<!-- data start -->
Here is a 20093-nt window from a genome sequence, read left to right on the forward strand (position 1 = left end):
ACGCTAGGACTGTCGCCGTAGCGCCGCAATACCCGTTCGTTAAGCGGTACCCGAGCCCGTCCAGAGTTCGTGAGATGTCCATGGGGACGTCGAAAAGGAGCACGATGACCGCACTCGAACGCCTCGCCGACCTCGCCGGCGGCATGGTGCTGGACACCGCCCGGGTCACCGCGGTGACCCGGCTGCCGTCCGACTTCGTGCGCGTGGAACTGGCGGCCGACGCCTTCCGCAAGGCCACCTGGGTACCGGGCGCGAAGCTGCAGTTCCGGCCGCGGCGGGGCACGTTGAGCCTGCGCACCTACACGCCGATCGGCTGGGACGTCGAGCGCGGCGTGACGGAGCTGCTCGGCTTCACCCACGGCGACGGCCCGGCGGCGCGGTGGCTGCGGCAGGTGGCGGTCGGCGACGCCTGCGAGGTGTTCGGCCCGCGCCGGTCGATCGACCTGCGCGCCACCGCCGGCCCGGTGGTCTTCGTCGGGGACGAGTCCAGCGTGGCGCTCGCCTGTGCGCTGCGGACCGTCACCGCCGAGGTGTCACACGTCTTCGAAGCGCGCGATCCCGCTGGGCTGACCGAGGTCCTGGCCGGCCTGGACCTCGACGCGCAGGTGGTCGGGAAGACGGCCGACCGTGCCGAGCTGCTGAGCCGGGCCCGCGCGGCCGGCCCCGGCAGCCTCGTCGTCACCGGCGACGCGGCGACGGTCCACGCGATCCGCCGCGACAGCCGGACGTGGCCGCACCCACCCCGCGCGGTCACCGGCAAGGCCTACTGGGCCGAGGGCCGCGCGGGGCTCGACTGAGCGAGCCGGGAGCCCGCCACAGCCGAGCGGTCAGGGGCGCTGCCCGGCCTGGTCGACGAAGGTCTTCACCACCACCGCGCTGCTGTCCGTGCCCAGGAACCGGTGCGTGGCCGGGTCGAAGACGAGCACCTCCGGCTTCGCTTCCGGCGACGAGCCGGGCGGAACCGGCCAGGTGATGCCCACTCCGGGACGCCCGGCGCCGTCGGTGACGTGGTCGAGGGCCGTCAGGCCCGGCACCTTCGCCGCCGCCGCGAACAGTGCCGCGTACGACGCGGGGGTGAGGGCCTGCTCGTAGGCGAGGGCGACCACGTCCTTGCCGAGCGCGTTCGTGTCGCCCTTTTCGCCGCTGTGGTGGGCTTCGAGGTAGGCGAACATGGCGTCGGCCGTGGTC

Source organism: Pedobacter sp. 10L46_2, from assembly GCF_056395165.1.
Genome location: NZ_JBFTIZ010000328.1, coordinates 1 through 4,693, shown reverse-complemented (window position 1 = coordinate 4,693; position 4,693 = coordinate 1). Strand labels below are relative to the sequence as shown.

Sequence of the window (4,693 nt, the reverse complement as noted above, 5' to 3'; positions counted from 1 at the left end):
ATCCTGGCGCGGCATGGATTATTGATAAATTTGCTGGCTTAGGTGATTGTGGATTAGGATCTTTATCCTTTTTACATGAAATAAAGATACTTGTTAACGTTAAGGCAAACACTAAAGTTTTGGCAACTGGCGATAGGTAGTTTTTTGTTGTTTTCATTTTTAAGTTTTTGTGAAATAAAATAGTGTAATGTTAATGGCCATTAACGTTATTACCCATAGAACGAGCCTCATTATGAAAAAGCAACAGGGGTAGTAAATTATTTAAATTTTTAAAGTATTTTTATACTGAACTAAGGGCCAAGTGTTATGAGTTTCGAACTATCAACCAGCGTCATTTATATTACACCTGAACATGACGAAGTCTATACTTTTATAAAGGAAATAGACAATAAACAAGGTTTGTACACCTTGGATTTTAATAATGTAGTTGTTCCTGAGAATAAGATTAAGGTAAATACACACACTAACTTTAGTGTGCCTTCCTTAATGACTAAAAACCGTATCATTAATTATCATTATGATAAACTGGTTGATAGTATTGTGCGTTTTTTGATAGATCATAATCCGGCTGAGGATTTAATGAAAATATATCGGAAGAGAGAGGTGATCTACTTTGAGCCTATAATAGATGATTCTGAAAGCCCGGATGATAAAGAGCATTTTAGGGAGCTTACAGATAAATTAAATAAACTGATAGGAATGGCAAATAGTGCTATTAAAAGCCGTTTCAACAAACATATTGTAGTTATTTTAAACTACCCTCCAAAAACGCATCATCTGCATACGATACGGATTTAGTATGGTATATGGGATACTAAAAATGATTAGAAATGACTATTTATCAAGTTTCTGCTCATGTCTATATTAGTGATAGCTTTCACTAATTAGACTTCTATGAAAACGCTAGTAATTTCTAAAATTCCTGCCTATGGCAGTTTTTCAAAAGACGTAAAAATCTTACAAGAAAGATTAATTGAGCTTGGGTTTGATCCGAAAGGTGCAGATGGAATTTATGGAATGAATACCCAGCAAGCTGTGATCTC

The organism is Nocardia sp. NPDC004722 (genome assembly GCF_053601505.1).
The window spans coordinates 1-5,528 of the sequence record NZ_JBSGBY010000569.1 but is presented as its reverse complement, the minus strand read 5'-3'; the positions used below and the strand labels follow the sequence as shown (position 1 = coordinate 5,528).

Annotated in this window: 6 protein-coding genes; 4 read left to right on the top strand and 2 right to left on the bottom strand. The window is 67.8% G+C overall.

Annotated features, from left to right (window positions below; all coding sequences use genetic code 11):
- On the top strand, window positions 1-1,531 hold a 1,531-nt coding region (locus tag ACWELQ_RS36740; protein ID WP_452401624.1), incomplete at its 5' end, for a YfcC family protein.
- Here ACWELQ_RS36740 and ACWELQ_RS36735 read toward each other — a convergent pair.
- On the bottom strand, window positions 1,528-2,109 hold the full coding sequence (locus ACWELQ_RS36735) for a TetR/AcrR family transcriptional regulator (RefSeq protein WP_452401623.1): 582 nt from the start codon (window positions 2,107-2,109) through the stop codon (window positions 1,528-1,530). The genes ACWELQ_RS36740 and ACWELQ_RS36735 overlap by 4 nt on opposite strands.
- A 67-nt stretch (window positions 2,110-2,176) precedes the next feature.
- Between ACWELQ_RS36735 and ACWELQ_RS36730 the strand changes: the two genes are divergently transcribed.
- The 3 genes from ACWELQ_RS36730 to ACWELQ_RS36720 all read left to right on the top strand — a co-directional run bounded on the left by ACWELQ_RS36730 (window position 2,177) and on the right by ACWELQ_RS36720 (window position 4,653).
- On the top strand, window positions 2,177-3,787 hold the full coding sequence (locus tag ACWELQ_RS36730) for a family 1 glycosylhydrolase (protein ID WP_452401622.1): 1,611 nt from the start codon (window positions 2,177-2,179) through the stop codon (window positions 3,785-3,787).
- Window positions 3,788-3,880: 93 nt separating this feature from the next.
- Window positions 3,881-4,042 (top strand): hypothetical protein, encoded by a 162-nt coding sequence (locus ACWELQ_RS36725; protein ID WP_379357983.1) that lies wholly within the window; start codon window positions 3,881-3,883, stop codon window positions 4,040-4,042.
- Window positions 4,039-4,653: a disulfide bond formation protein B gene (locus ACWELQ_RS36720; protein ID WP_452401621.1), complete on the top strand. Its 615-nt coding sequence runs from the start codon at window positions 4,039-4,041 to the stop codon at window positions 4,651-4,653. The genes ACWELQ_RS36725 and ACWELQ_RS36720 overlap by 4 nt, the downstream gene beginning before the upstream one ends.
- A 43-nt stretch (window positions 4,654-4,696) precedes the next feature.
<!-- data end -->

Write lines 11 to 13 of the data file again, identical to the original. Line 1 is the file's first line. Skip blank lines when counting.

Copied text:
- On the top strand, window positions 1-1,531 hold a 1,531-nt coding region (locus tag ACWELQ_RS36740; protein ID WP_452401624.1), incomplete at its 5' end, for a YfcC family protein.
- Here ACWELQ_RS36740 and ACWELQ_RS36735 read toward each other — a convergent pair.
- On the bottom strand, window positions 1,528-2,109 hold the full coding sequence (locus ACWELQ_RS36735) for a TetR/AcrR family transcriptional regulator (RefSeq protein WP_452401623.1): 582 nt from the start codon (window positions 2,107-2,109) through the stop codon (window positions 1,528-1,530). The genes ACWELQ_RS36740 and ACWELQ_RS36735 overlap by 4 nt on opposite strands.